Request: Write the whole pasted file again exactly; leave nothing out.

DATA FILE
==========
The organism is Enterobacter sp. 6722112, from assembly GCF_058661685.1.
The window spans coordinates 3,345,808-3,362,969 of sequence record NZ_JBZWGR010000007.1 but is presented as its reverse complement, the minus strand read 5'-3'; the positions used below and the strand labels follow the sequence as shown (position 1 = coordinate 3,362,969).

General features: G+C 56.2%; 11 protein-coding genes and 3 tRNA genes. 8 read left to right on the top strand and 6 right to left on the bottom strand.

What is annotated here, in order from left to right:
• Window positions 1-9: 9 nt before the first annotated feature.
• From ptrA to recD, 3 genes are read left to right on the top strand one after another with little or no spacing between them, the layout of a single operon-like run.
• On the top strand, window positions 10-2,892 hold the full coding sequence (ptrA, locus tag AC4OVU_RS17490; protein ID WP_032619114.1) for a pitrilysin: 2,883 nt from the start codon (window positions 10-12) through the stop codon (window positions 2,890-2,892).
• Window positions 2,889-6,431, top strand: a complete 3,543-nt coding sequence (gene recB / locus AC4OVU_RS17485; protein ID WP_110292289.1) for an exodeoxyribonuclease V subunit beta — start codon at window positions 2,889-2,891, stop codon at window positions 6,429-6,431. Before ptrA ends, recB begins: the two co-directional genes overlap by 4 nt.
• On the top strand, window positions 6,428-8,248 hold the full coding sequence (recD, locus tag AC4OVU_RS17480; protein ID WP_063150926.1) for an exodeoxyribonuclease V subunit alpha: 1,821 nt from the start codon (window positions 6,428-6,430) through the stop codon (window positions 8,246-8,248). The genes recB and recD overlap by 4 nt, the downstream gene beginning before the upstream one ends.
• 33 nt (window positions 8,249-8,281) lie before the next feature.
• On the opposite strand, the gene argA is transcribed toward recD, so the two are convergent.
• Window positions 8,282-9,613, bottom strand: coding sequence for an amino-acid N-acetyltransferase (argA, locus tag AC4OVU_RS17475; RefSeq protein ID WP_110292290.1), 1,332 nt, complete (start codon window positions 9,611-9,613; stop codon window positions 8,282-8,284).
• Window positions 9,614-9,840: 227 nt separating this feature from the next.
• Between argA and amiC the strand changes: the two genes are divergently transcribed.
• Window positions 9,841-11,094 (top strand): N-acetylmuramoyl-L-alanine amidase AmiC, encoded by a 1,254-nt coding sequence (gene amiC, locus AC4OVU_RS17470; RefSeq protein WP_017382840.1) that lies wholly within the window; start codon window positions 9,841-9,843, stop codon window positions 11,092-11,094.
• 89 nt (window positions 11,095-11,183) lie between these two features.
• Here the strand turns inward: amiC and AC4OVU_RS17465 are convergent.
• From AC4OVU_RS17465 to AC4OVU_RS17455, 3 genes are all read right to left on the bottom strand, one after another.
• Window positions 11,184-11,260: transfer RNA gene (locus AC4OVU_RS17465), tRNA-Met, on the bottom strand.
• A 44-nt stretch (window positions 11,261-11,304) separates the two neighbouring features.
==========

The organism is Enterobacter sp. 6722112, from assembly GCF_058661685.1.
The window spans coordinates 3,345,808-3,362,969 of sequence record NZ_JBZWGR010000007.1 but is presented as its reverse complement, the minus strand read 5'-3'; the positions used below and the strand labels follow the sequence as shown (position 1 = coordinate 3,362,969).

General features: G+C 56.2%; 11 protein-coding genes and 3 tRNA genes. 8 read left to right on the top strand and 6 right to left on the bottom strand.

What is annotated here, in order from left to right:
• Window positions 1-9: 9 nt before the first annotated feature.
• From ptrA to recD, 3 genes are read left to right on the top strand one after another with little or no spacing between them, the layout of a single operon-like run.
• On the top strand, window positions 10-2,892 hold the full coding sequence (ptrA, locus tag AC4OVU_RS17490; protein ID WP_032619114.1) for a pitrilysin: 2,883 nt from the start codon (window positions 10-12) through the stop codon (window positions 2,890-2,892).
• Window positions 2,889-6,431, top strand: a complete 3,543-nt coding sequence (gene recB / locus AC4OVU_RS17485; protein ID WP_110292289.1) for an exodeoxyribonuclease V subunit beta — start codon at window positions 2,889-2,891, stop codon at window positions 6,429-6,431. Before ptrA ends, recB begins: the two co-directional genes overlap by 4 nt.
• On the top strand, window positions 6,428-8,248 hold the full coding sequence (recD, locus tag AC4OVU_RS17480; protein ID WP_063150926.1) for an exodeoxyribonuclease V subunit alpha: 1,821 nt from the start codon (window positions 6,428-6,430) through the stop codon (window positions 8,246-8,248). The genes recB and recD overlap by 4 nt, the downstream gene beginning before the upstream one ends.
• 33 nt (window positions 8,249-8,281) lie before the next feature.
• On the opposite strand, the gene argA is transcribed toward recD, so the two are convergent.
• Window positions 8,282-9,613, bottom strand: coding sequence for an amino-acid N-acetyltransferase (argA, locus tag AC4OVU_RS17475; RefSeq protein ID WP_110292290.1), 1,332 nt, complete (start codon window positions 9,611-9,613; stop codon window positions 8,282-8,284).
• Window positions 9,614-9,840: 227 nt separating this feature from the next.
• Between argA and amiC the strand changes: the two genes are divergently transcribed.
• Window positions 9,841-11,094 (top strand): N-acetylmuramoyl-L-alanine amidase AmiC, encoded by a 1,254-nt coding sequence (gene amiC, locus AC4OVU_RS17470; RefSeq protein WP_017382840.1) that lies wholly within the window; start codon window positions 9,841-9,843, stop codon window positions 11,092-11,094.
• 89 nt (window positions 11,095-11,183) lie between these two features.
• Here the strand turns inward: amiC and AC4OVU_RS17465 are convergent.
• From AC4OVU_RS17465 to AC4OVU_RS17455, 3 genes are all read right to left on the bottom strand, one after another.
• Window positions 11,184-11,260: transfer RNA gene (locus AC4OVU_RS17465), tRNA-Met, on the bottom strand.
• A 44-nt stretch (window positions 11,261-11,304) separates the two neighbouring features.